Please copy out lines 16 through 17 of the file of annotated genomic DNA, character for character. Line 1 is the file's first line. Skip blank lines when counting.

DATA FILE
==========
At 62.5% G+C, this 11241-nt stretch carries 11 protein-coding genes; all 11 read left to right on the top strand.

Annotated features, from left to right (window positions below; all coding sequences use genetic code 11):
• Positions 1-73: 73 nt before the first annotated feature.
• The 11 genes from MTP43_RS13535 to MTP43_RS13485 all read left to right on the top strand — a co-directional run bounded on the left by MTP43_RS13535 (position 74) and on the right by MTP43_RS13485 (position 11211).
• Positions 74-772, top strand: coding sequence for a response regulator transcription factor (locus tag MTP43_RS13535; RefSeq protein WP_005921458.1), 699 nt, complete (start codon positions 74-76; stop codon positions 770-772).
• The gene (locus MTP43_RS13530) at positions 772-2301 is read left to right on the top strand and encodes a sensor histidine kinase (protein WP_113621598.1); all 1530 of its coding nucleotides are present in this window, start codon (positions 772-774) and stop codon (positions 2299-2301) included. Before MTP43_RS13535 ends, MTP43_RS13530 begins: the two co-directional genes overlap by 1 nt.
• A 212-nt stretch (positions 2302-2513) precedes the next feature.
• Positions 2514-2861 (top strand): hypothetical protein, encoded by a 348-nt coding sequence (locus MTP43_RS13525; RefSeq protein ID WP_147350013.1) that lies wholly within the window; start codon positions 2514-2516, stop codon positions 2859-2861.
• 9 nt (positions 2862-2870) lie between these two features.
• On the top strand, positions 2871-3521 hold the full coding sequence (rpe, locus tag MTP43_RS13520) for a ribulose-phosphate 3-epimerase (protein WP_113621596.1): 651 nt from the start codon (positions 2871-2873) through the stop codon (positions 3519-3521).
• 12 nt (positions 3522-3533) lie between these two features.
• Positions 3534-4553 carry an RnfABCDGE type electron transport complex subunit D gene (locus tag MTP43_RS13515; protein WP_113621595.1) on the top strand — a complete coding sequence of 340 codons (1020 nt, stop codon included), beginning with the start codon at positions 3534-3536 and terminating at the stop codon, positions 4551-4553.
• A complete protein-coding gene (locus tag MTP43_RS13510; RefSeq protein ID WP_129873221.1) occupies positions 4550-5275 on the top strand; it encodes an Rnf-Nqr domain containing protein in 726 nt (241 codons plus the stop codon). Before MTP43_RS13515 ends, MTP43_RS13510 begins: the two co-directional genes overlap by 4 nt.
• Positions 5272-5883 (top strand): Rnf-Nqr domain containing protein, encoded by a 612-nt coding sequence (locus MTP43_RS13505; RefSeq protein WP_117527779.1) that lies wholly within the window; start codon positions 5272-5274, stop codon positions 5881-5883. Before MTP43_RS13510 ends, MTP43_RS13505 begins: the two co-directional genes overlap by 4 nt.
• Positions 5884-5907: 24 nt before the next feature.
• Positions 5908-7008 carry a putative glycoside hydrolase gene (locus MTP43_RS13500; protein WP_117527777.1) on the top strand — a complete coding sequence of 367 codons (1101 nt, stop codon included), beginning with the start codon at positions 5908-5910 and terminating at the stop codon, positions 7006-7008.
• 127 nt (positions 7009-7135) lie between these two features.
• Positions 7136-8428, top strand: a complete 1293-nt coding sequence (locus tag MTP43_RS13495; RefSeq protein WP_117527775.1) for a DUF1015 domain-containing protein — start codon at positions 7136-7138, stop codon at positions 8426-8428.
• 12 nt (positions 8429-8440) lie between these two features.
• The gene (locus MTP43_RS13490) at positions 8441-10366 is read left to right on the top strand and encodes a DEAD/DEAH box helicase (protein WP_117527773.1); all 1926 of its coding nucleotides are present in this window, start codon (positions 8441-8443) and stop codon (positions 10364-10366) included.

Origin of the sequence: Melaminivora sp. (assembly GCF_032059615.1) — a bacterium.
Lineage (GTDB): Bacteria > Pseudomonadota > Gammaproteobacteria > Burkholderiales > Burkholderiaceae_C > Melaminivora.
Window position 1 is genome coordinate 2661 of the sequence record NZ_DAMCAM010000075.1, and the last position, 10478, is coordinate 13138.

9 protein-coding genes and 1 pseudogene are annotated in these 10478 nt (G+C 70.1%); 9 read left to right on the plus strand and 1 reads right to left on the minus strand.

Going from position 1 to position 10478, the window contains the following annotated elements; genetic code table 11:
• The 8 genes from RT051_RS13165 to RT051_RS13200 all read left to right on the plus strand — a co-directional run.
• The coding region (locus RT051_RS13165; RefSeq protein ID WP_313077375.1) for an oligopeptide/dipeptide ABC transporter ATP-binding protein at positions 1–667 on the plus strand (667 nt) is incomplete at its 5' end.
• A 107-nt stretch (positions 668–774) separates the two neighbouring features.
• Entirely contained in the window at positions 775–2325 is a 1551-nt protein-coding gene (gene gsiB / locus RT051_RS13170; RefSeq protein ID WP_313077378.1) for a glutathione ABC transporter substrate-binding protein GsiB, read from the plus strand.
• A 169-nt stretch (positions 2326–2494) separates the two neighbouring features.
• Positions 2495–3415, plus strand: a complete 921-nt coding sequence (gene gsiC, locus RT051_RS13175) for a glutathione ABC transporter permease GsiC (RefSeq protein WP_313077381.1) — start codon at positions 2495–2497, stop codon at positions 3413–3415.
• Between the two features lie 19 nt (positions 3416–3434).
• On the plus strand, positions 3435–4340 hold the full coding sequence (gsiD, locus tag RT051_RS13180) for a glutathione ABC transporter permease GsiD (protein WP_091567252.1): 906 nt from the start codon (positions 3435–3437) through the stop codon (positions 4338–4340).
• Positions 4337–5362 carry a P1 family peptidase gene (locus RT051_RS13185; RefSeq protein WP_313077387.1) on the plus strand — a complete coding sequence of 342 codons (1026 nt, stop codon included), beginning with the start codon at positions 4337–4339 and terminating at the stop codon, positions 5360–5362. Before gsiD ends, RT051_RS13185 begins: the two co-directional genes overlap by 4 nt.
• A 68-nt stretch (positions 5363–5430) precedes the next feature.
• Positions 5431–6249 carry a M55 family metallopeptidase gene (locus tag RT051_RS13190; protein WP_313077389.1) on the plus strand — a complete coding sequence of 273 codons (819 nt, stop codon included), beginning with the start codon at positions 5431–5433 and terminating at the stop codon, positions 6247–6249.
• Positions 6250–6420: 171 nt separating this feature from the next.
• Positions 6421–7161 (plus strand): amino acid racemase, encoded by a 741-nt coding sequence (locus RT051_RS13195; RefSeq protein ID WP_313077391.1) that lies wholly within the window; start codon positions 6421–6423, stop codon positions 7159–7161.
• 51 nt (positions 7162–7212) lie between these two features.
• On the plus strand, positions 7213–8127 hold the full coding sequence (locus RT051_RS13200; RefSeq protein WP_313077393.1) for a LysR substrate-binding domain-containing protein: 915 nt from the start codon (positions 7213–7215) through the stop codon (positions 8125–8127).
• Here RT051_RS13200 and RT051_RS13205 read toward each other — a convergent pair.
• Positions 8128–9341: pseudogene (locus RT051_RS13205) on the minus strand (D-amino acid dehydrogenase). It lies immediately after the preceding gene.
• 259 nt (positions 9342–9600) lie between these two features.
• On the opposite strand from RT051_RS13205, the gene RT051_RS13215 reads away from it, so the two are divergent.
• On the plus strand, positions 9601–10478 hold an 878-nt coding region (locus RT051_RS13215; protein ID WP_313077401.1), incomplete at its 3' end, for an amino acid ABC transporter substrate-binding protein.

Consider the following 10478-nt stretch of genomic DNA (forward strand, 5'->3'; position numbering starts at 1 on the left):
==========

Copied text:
• Positions 5908-7008 carry a putative glycoside hydrolase gene (locus MTP43_RS13500; protein WP_117527777.1) on the top strand — a complete coding sequence of 367 codons (1101 nt, stop codon included), beginning with the start codon at positions 5908-5910 and terminating at the stop codon, positions 7006-7008.
• 127 nt (positions 7009-7135) lie between these two features.